I haven't written much lately. In the past few months, some of my past traditions, like quote-of-the-day and daily journaling about the events of my days, were deliberately abandoned. Several reasons behind that decision, and I'm not sure yet that I regret it, but I do miss it. And I went back through some old writings today and remembered that the best part about putting things in writing is often looking back at them and remembering. That maybe it's worth the sometimes-tedious process of putting pen to paper (or fingers to keyboard, of late), in order to really capture that moment in time for reflection later.
I've been battling emotions again lately, and feeling discouraged about a great many things. Recently had been asking for prayer that my goals would be greater than "not being sad" or "not being anxious," that I would be more eager to serve, to grow, to glorify the Lord. I specifically prayed about this during a series of weeks in which I was not sad OR anxious...but I'm fairly sure the enemy would rather my goals stay small. Sadness and anxiety have hit me hard the last couple weeks, and again I feel like all my energy goes into battling those things.
In the heat of the battle, what I need most is right thinking, truths to rest in. And today I read something timely and helpful.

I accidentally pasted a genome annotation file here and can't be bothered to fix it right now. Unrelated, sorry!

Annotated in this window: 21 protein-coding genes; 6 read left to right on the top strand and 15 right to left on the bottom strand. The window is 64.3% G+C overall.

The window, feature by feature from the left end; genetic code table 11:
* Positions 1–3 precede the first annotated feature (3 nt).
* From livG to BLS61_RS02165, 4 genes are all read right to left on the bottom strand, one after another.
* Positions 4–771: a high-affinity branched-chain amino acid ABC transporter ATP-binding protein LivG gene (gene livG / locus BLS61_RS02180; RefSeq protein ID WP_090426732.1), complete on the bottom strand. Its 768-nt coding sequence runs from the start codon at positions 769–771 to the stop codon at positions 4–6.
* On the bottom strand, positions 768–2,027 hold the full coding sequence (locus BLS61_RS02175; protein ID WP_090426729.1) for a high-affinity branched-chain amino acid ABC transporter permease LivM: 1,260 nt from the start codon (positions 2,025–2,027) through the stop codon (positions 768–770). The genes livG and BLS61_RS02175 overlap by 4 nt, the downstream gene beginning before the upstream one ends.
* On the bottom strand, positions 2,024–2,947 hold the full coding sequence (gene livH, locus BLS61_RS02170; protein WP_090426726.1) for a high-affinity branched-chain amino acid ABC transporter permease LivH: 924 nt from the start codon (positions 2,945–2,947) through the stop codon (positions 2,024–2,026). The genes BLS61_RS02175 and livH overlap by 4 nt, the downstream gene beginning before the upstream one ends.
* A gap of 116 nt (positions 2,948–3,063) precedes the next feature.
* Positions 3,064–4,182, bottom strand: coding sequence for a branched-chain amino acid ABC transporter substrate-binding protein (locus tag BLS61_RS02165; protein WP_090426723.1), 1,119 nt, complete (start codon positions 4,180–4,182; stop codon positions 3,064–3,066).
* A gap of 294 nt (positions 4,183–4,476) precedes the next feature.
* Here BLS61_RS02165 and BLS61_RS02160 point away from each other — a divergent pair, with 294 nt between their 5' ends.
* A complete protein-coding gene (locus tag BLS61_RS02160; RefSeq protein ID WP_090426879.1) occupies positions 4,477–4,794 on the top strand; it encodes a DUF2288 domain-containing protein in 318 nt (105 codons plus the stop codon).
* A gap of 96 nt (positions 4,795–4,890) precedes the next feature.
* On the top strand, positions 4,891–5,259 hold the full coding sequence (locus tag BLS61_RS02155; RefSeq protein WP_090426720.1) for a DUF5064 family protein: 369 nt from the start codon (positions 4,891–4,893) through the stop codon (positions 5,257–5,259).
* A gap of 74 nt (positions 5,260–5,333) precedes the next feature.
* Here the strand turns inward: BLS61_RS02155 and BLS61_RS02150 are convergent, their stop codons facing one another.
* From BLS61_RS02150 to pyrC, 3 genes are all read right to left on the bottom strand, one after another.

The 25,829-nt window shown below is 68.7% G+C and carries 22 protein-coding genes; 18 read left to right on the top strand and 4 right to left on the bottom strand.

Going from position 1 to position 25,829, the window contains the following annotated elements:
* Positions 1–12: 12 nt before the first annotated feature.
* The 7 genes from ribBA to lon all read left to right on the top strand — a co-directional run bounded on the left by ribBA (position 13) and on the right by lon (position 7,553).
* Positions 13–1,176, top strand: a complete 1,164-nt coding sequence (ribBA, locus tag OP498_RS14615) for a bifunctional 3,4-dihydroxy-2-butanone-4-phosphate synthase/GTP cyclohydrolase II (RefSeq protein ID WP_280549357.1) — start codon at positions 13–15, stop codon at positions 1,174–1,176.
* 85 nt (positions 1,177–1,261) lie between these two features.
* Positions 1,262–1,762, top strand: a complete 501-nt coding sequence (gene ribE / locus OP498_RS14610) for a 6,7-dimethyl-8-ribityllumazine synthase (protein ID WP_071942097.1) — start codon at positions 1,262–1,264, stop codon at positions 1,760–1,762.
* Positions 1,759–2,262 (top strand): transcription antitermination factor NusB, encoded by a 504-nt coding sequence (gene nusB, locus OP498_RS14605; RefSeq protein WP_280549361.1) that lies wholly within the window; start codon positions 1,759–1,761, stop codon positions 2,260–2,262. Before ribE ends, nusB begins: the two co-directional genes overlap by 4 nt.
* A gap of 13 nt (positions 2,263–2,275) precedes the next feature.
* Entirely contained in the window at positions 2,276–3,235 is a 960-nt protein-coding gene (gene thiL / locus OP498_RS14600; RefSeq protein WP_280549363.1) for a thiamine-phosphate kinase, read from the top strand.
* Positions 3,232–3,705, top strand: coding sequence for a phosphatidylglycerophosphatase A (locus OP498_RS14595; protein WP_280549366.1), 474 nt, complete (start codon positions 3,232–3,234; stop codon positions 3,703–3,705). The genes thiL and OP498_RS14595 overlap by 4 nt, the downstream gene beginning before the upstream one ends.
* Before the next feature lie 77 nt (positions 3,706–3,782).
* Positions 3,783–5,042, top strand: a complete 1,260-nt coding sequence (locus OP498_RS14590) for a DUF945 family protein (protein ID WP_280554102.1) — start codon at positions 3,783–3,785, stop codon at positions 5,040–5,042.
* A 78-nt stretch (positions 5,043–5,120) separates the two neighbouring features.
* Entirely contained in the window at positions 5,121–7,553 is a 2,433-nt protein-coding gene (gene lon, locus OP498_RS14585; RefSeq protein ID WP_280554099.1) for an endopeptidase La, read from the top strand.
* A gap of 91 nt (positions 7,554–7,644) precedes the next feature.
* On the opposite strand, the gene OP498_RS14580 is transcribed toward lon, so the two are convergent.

Charles Spurgeon, in his daily devotional book, writes about how God's glory is most evident when we are most aware of our weakness, and how this tends to happen best in trials. Here are some of his words: maybe they'll be as helpful to someone reading this as they were to me:
"He whose life is one even and smooth path, will see but little of the glory of the Lord, for he has few occasions of self-emptying, and hence, but little fitness for being filled with the revelation of God. They who navigate little streams and shallow creeks, know but little of the God of tempests, but they who 'do business in great waters,' these see His 'wonders in the deep.'"
"Thank God, then, if you have been led by a rough road: it is this which has given you your experience of God's greatness and loving-kindness. Your troubles have enriched you with a wealth of knowledge to be gained by no other means: your trials have been the cleft of the rock in which Jehovah has set you, as He did His servant Moses, that you might behold His glory as it passed by."
"Praise God that you have not been left to the darkness and ignorance which continued prosperity might have involved, but that in the great fight of affliction, you have been capacitated for the outshinings of His glory in His wonderful dealings with you."
Can't really wrap up in my own words what Spurgeon said so eloquently...so I won't try :-) Praise God, indeed!